Types of Eczema

Reviewed by: HU Medical Review Board | Last reviewed: December 2023 | Last updated: December 2023

Eczema is a form of dermatitis. The word "dermatitis" means inflammation of the skin. There are a few different types of eczema, and some can be hard to tell apart. Each one may have its own triggers and treatments. Your doctor will work with you to make the right diagnosis based on your symptoms.1-4

Atopic dermatitis

When people use the term eczema, they often mean atopic dermatitis. It is the most common type of eczema.1

People with atopic dermatitis have a weakened skin barrier and an overactive immune system. This leads to areas of dry, itchy, inflamed skin. Cracked and irritated skin then makes it easier for germs and allergens to enter the body and cause an infection or reaction.1-5

People with atopic dermatitis also often have seasonal allergies, food allergies, asthma, or a combination of these. Treatment for atopic dermatitis depends on how severe it is and what other health issues are present. People with severe forms of atopic dermatitis may need to take medicine that turns down the immune system response.1-5

Contact dermatitis

Another type of eczema is called contact dermatitis. This condition comes in 2 forms based on its cause: irritant and allergic.1-4,6

Irritant contact dermatitis is a skin reaction caused by the skin touching an irritant. Irritants may include dyes or harmful chemicals in soaps or detergents. They also can be irritating fabrics in clothing.1-4,6

An irritant contact dermatitis reaction occurs right away. It usually gets better when exposure to the irritant stops. This form of dermatitis is common in people who work with possible irritants often, like construction workers, hair stylists, and janitors.1-4,6

On the other hand, allergic contact dermatitis is an allergic reaction. It occurs less often than irritant contact dermatitis. Common allergens that can create this reaction include metals in jewelry and certain makeup products. Symptoms may take days to appear after exposure to the allergen. Symptoms of allergic contact dermatitis range from a mild rash to swollen, painful hives.1-4,6

Dyshidrotic eczema (pompholyx)

Dyshidrotic eczema is another type of skin inflammation affecting the hands and feet. Sometimes called pompholyx, it mainly leads to small, itchy blisters on the hands and feet. It occurs mostly in adults and more often in women than in men. It usually runs in families. Dyshidrotic eczema can be very uncomfortable and is treated similarly to atopic dermatitis.1-4,7

Neurodermatitis

Neurodermatitis is also called lichen simplex chronicus. It usually affects only 1 or 2 areas of the skin, but these areas can be anywhere on the body.1-4,8

Areas affected by neurodermatitis are extremely itchy. The itching can come and go and may increase during times of stress or when trying to fall asleep. The more a person scratches, the more irritated the area becomes. This leads to an itch-scratch cycle that gets worse over time. Long-term scratching can also lead to skin thickening and damage.1-4,8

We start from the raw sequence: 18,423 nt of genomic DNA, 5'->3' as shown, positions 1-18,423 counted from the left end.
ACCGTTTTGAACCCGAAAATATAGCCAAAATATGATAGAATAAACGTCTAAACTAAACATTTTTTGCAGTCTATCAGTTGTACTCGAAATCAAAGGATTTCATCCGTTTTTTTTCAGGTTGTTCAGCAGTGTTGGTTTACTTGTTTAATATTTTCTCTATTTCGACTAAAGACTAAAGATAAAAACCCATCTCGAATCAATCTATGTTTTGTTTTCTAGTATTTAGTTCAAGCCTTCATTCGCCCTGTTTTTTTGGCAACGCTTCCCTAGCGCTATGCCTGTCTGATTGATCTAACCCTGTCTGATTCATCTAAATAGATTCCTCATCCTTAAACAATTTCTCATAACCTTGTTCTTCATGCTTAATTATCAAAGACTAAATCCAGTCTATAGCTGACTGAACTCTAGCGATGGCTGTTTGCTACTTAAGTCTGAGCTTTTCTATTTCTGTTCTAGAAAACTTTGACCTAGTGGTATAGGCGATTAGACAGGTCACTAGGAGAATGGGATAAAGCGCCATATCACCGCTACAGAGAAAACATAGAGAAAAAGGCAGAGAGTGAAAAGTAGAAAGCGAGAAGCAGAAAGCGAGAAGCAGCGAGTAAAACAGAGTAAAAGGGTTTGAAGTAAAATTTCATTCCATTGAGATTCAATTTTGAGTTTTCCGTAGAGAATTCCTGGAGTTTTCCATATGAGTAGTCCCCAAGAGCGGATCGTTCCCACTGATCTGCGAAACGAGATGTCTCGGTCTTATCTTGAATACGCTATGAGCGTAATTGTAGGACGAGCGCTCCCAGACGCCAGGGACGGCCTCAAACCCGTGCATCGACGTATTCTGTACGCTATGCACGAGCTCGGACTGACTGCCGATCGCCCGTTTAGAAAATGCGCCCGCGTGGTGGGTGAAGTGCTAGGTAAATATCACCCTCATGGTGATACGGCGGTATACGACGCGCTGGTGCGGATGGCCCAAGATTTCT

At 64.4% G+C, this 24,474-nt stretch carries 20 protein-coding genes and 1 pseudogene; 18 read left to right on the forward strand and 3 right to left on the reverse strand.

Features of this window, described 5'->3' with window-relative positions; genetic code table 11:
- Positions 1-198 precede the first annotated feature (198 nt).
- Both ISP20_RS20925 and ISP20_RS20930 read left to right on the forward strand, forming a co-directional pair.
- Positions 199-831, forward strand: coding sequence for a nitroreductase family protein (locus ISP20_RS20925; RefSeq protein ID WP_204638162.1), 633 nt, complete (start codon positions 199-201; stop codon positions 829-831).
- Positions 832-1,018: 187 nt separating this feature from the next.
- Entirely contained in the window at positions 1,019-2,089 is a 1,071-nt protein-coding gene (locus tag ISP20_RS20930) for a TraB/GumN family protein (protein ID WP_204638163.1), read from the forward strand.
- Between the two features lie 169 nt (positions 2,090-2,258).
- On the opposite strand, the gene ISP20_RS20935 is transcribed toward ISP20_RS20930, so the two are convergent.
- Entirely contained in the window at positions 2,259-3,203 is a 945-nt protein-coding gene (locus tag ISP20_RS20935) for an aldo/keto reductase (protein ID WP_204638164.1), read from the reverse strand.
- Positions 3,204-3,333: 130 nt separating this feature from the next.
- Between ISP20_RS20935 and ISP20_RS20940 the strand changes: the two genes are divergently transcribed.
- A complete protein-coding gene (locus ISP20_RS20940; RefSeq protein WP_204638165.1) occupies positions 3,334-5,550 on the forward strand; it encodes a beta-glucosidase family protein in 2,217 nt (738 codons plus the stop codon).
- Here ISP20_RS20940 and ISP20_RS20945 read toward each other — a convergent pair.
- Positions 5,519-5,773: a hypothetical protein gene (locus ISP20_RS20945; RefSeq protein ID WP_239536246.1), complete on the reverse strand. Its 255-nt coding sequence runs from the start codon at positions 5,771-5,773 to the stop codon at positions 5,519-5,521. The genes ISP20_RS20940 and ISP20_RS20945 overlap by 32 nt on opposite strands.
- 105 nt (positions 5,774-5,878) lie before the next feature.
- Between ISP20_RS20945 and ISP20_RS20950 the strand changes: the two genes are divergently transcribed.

Causes of neurodermatitis may include stress, nerve issues, dry skin, and tight clothing. The condition is treated with drugs and creams that help reduce the urge to itch. It does not usually go away on its own.1-4,8

Nummular eczema

Nummular eczema is also called discoid eczema. People with nummular eczema have round, coin-shaped patches of itchy skin. The round spots most commonly appear on the arms and legs. They can be very itchy and ooze fluid when scratched.1-4,9

This type of eczema is more common in men. Experts do not know exactly what causes it, but it may be due to a combination of allergies, infection, irritation, and dry skin.1-4,9

Nummular eczema can look like other skin conditions such as fungal infections or psoriasis. The patches tend to get better with steroid and antibiotic creams. But nummular eczema can become chronic and come back again and again over time.1-4,9

Seborrheic dermatitis

Seborrheic dermatitis causes greasy, scaly, itchy patches on the skin. It can also cause white or yellow flaking on the scalp. In babies, this is called cradle cap. In adults, it leads to dandruff.

Seborrheic dermatitis occurs around areas with many sebaceous glands, which are glands that produce oil. Common sites of sebaceous glands are the chest, upper back, face, and groin.1-4,10

Experts do not know what causes seborrheic dermatitis. They think it is a combination of yeast overgrowth, inflammation, hormone imbalance, and inflammation. People with naturally oily skin tend to get seborrheic dermatitis more often than those with drier skin.1-4,10

Some health conditions also increase the risk of developing seborrheic dermatitis. These include certain types of cancer, HIV, Parkinson’s disease, epilepsy, and Down syndrome. Seborrheic dermatitis can also be a side effect of certain drugs. It is usually treated with antifungal creams or shampoos.1-4,10

Stasis dermatitis

Stasis dermatitis is also called venous eczema or venous stasis dermatitis. It leads to itching, dryness, and discoloration of the legs and feet as a result of poor blood flow. It is most common in older adults and people with varicose veins, high blood pressure, and obesity.1-4

This type of eczema causes the skin around the legs and feet to become brown, purple, red, or gray, depending on a person’s skin tone. Improving blood flow is the main form of treatment. Common ways to do so include wearing compression socks, reducing salt intake, and elevating the legs when possible.1-4

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